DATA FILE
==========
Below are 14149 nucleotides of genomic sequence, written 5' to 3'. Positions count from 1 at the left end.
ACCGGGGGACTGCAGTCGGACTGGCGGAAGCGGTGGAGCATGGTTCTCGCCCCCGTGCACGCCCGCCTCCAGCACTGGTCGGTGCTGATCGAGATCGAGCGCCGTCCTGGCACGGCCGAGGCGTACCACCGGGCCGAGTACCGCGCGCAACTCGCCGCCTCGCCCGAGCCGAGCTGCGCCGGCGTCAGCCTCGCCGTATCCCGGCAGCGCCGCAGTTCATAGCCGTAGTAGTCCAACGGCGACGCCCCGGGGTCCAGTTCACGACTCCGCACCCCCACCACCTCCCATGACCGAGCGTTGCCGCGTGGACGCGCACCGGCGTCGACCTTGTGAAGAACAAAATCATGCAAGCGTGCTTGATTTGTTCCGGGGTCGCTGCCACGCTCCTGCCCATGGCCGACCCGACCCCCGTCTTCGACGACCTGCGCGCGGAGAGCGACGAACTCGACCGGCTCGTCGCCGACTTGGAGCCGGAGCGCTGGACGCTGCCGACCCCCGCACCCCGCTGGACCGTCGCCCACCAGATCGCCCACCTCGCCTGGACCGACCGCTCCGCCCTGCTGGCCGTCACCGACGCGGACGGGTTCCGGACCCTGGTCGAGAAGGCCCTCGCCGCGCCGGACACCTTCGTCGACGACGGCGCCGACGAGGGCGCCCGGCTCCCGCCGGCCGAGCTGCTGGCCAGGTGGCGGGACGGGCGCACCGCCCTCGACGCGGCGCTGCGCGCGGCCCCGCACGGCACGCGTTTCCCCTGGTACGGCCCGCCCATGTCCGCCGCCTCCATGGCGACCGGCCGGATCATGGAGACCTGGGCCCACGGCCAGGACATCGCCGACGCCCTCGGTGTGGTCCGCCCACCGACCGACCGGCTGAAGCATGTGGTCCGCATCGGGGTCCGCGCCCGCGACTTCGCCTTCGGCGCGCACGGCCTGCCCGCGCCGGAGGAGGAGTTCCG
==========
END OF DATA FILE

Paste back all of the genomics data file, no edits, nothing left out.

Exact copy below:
Below are 14149 nucleotides of genomic sequence, written 5' to 3'. Positions count from 1 at the left end.
ACCGGGGGACTGCAGTCGGACTGGCGGAAGCGGTGGAGCATGGTTCTCGCCCCCGTGCACGCCCGCCTCCAGCACTGGTCGGTGCTGATCGAGATCGAGCGCCGTCCTGGCACGGCCGAGGCGTACCACCGGGCCGAGTACCGCGCGCAACTCGCCGCCTCGCCCGAGCCGAGCTGCGCCGGCGTCAGCCTCGCCGTATCCCGGCAGCGCCGCAGTTCATAGCCGTAGTAGTCCAACGGCGACGCCCCGGGGTCCAGTTCACGACTCCGCACCCCCACCACCTCCCATGACCGAGCGTTGCCGCGTGGACGCGCACCGGCGTCGACCTTGTGAAGAACAAAATCATGCAAGCGTGCTTGATTTGTTCCGGGGTCGCTGCCACGCTCCTGCCCATGGCCGACCCGACCCCCGTCTTCGACGACCTGCGCGCGGAGAGCGACGAACTCGACCGGCTCGTCGCCGACTTGGAGCCGGAGCGCTGGACGCTGCCGACCCCCGCACCCCGCTGGACCGTCGCCCACCAGATCGCCCACCTCGCCTGGACCGACCGCTCCGCCCTGCTGGCCGTCACCGACGCGGACGGGTTCCGGACCCTGGTCGAGAAGGCCCTCGCCGCGCCGGACACCTTCGTCGACGACGGCGCCGACGAGGGCGCCCGGCTCCCGCCGGCCGAGCTGCTGGCCAGGTGGCGGGACGGGCGCACCGCCCTCGACGCGGCGCTGCGCGCGGCCCCGCACGGCACGCGTTTCCCCTGGTACGGCCCGCCCATGTCCGCCGCCTCCATGGCGACCGGCCGGATCATGGAGACCTGGGCCCACGGCCAGGACATCGCCGACGCCCTCGGTGTGGTCCGCCCACCGACCGACCGGCTGAAGCATGTGGTCCGCATCGGGGTCCGCGCCCGCGACTTCGCCTTCGGCGCGCACGGCCTGCCCGCGCCGGAGGAGGAGTTCCG